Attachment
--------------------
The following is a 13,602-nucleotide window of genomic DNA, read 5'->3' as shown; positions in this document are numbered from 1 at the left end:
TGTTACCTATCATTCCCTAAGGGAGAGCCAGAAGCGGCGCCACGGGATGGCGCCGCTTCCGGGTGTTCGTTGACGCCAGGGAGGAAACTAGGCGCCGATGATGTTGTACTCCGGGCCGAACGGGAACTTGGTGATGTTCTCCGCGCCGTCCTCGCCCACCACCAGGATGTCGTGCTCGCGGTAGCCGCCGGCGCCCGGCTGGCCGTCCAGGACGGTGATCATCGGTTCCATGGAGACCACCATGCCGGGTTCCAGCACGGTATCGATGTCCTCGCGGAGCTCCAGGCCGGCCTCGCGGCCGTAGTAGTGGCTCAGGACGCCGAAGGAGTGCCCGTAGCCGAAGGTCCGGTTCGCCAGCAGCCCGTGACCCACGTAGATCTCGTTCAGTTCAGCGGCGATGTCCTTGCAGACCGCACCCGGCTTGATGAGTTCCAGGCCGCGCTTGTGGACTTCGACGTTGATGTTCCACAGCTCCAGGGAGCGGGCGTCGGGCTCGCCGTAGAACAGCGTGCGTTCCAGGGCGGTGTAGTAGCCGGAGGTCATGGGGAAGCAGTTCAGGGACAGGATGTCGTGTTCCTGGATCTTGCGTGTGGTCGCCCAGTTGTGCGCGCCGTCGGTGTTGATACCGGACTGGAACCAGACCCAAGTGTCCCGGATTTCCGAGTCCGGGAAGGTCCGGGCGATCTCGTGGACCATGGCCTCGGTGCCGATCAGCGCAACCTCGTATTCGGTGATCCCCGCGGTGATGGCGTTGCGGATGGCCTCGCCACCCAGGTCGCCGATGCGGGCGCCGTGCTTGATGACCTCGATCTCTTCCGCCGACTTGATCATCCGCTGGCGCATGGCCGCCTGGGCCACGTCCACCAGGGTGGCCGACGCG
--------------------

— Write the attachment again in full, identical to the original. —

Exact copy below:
The following is a 13,602-nucleotide window of genomic DNA, read 5'->3' as shown; positions in this document are numbered from 1 at the left end:
TGTTACCTATCATTCCCTAAGGGAGAGCCAGAAGCGGCGCCACGGGATGGCGCCGCTTCCGGGTGTTCGTTGACGCCAGGGAGGAAACTAGGCGCCGATGATGTTGTACTCCGGGCCGAACGGGAACTTGGTGATGTTCTCCGCGCCGTCCTCGCCCACCACCAGGATGTCGTGCTCGCGGTAGCCGCCGGCGCCCGGCTGGCCGTCCAGGACGGTGATCATCGGTTCCATGGAGACCACCATGCCGGGTTCCAGCACGGTATCGATGTCCTCGCGGAGCTCCAGGCCGGCCTCGCGGCCGTAGTAGTGGCTCAGGACGCCGAAGGAGTGCCCGTAGCCGAAGGTCCGGTTCGCCAGCAGCCCGTGACCCACGTAGATCTCGTTCAGTTCAGCGGCGATGTCCTTGCAGACCGCACCCGGCTTGATGAGTTCCAGGCCGCGCTTGTGGACTTCGACGTTGATGTTCCACAGCTCCAGGGAGCGGGCGTCGGGCTCGCCGTAGAACAGCGTGCGTTCCAGGGCGGTGTAGTAGCCGGAGGTCATGGGGAAGCAGTTCAGGGACAGGATGTCGTGTTCCTGGATCTTGCGTGTGGTCGCCCAGTTGTGCGCGCCGTCGGTGTTGATACCGGACTGGAACCAGACCCAAGTGTCCCGGATTTCCGAGTCCGGGAAGGTCCGGGCGATCTCGTGGACCATGGCCTCGGTGCCGATCAGCGCAACCTCGTATTCGGTGATCCCCGCGGTGATGGCGTTGCGGATGGCCTCGCCACCCAGGTCGCCGATGCGGGCGCCGTGCTTGATGACCTCGATCTCTTCCGCCGACTTGATCATCCGCTGGCGCATGGCCGCCTGGGCCACGTCCACCAGGGTGGCCGACGCG